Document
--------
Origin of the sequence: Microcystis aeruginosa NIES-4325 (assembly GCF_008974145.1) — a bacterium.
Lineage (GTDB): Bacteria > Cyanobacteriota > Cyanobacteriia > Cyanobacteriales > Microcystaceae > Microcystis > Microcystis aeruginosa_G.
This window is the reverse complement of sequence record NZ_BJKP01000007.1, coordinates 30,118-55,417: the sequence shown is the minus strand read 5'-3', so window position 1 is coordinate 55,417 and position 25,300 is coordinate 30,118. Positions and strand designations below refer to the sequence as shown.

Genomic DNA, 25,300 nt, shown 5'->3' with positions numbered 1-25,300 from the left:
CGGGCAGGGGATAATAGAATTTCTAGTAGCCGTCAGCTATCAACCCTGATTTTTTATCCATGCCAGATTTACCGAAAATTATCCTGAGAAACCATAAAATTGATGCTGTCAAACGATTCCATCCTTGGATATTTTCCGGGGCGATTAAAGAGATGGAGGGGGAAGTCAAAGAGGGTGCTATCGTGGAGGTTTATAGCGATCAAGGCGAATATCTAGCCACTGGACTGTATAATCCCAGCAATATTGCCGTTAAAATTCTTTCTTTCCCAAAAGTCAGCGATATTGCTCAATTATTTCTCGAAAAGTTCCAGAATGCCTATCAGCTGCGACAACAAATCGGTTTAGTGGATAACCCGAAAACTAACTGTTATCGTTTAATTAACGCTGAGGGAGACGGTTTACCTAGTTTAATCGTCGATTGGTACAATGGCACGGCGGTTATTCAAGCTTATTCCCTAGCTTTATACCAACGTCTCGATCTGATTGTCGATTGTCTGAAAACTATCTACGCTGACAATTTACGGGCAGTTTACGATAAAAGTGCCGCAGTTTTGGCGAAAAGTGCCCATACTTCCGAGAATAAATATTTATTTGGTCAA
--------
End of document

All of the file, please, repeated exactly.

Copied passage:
Origin of the sequence: Microcystis aeruginosa NIES-4325 (assembly GCF_008974145.1) — a bacterium.
Lineage (GTDB): Bacteria > Cyanobacteriota > Cyanobacteriia > Cyanobacteriales > Microcystaceae > Microcystis > Microcystis aeruginosa_G.
This window is the reverse complement of sequence record NZ_BJKP01000007.1, coordinates 30,118-55,417: the sequence shown is the minus strand read 5'-3', so window position 1 is coordinate 55,417 and position 25,300 is coordinate 30,118. Positions and strand designations below refer to the sequence as shown.

Genomic DNA, 25,300 nt, shown 5'->3' with positions numbered 1-25,300 from the left:
CGGGCAGGGGATAATAGAATTTCTAGTAGCCGTCAGCTATCAACCCTGATTTTTTATCCATGCCAGATTTACCGAAAATTATCCTGAGAAACCATAAAATTGATGCTGTCAAACGATTCCATCCTTGGATATTTTCCGGGGCGATTAAAGAGATGGAGGGGGAAGTCAAAGAGGGTGCTATCGTGGAGGTTTATAGCGATCAAGGCGAATATCTAGCCACTGGACTGTATAATCCCAGCAATATTGCCGTTAAAATTCTTTCTTTCCCAAAAGTCAGCGATATTGCTCAATTATTTCTCGAAAAGTTCCAGAATGCCTATCAGCTGCGACAACAAATCGGTTTAGTGGATAACCCGAAAACTAACTGTTATCGTTTAATTAACGCTGAGGGAGACGGTTTACCTAGTTTAATCGTCGATTGGTACAATGGCACGGCGGTTATTCAAGCTTATTCCCTAGCTTTATACCAACGTCTCGATCTGATTGTCGATTGTCTGAAAACTATCTACGCTGACAATTTACGGGCAGTTTACGATAAAAGTGCCGCAGTTTTGGCGAAAAGTGCCCATACTTCCGAGAATAAATATTTATTTGGTCAA